The Longest Now


The Kostoff knowledge: Elsevier fakes peer review of COVID click-bait

The Kostoff knowledge v.8

Earlier this month, Elsevier‘s Toxicology Reports (CiteScore 6.2, top quartile) published a special issue on the COVID-19 pandemic.  Its includes a remarkable article by Kostoff, et al., claiming that getting a COVID-19 vaccine is, “extremely conservatively“, 5x as likely to kill people over 65 as it is to save them, and even more harmful to younger people. (Kostoff, et al., Tox. Rep. (2020), 7, 1448-1458)

This echoes the fraudulent claims of German homeopath Harald Walach, who briefly published a similar article in MDPI Vaccines in June, before it was promptly retracted.  A few of the most outrageous claims are listed below. None of this is subtle – unbelievable assertions start in the second paragraph of the abstract; the lead author has no past experience in the field; and the article puts “pandemic” and “vaccine” in scare quotes, and makes regular use of bold italics to emphasize points that are exaggerated.

This is why we have peer review, and editors, to distinguish research from polemic. Access to a reliable + competent body of reviewers is, in theory, a primary service that giant publishers like Elsevier offer to editors. Another is their name: being an Elsevier journal means you will be taken seriously out of the gate, and added to the major indices.

We should all be concerned that our publishing model allowed such a deceptive essay to be given the veneer of legitimacy – for weeks now, without correction.  And we must hold both journals and publishers accountable for fraud that they support or legitimize – through deceptive practice, lack of claimed review, or inaction.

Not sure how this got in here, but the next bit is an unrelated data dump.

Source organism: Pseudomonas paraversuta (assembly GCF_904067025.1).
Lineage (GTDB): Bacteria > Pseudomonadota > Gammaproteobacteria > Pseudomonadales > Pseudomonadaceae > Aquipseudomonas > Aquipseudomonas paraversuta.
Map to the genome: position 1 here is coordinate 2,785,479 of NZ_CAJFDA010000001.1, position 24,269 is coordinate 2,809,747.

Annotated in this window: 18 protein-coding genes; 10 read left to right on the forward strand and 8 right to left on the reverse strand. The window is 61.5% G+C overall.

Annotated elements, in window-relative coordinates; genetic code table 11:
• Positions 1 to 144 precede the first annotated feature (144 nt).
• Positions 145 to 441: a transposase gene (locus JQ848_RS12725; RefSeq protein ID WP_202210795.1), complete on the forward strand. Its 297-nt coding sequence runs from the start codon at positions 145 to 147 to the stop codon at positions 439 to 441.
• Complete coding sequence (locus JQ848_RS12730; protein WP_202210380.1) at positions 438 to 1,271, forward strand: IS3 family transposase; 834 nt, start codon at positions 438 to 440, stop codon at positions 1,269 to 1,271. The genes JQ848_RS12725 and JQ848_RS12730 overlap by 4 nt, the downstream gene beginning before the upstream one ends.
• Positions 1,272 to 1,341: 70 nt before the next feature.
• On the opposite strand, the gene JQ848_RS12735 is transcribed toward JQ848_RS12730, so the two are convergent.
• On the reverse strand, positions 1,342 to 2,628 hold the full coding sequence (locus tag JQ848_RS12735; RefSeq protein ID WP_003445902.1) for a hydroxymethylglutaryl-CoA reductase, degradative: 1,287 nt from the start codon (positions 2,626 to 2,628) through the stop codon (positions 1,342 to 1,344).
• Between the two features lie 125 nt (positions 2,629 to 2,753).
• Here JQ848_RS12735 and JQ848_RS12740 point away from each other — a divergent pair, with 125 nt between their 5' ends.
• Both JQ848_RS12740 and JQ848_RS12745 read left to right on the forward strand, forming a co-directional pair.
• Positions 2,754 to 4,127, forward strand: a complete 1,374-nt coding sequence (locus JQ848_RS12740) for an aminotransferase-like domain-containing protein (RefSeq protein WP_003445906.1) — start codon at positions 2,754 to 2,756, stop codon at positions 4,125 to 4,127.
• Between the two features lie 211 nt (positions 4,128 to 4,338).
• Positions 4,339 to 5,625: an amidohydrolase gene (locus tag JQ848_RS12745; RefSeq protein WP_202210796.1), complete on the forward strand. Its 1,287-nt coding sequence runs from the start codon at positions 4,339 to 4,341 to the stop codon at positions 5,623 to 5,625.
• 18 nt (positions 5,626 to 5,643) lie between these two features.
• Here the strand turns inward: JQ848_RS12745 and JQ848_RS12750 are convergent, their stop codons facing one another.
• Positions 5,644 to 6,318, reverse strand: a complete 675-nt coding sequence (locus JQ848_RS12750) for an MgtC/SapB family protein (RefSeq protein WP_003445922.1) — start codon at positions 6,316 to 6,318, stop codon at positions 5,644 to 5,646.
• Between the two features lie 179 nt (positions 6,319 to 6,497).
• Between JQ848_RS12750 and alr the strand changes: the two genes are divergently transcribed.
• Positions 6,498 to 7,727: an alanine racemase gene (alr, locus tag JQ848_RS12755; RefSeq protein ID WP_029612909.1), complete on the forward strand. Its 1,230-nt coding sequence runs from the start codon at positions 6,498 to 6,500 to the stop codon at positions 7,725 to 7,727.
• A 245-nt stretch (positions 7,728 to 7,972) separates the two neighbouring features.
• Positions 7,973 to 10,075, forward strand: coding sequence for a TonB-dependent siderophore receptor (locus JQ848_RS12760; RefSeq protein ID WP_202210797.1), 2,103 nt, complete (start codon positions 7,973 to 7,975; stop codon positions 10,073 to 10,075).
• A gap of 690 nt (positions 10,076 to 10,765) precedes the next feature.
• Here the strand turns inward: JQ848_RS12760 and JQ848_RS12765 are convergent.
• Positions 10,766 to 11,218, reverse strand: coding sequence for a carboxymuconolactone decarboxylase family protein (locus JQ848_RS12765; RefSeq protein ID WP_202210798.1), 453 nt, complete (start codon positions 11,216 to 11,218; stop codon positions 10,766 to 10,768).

I want to come back to this, and discuss ways to remedy this, and some current steps in the right direction.  But first let’s look at this instance in detail – as the errors were the most obvious that I’ve seen, related papers have been retracted in recent months, and it is impossible to imagine even casual peer review missing them.  And because, as we will see, this particular Elsevier journal has been gaming the system for some time.

Article-level fraud (by the authors)

1. Extensive misuse of VAERS data: VAERS is an open public registry of unvetted self-reports of health events occurring after vaccination. Most events are not caused by vaccines, but this is a starting point for further analysis. Doctors are supposed to report any deaths or hospitalizations occurring within a week of vaccination, regardless of potential causal link.

The very openness of this data has led to it being widely cited in anti-vax propaganda, misinterpreting VAERS as a catalog of known harms and side-effects. (“Don’t Fall for VAERS scares“)

(more…)



FSF splits up, dithering til only a Stallman corps remains
Thursday April 01st 2021, 12:34 pm
Filed under: %a la mod,chain-gang,Uncategorized

The FSF, bastion of advocacy for free & open software and the need for copyleft in general, split up last week – dividing its community in a lasting way.

At the end of the 2021 LibrePlanet conference, surprising staff and speakers and attendees, RMS announced he was returning to the Board.

In the immediate aftermath, all of the external conference keynotes, some former FSF trustees, and a number of other free software community leaders, published an open letter calling on the entire FSF Board to resign.

Since then:
* A number of large organizations withdrew their support for the FSF, including Mozilla, RedHat, EFF, and Creative Commons
* A number of GNU and other free software projects have signed the letter, including GCC, GNU Radio, GNU Mailman, X.org, and Tor
* A number of FSF staff gave notice, including the ED, Deputy ED, CTO, and President.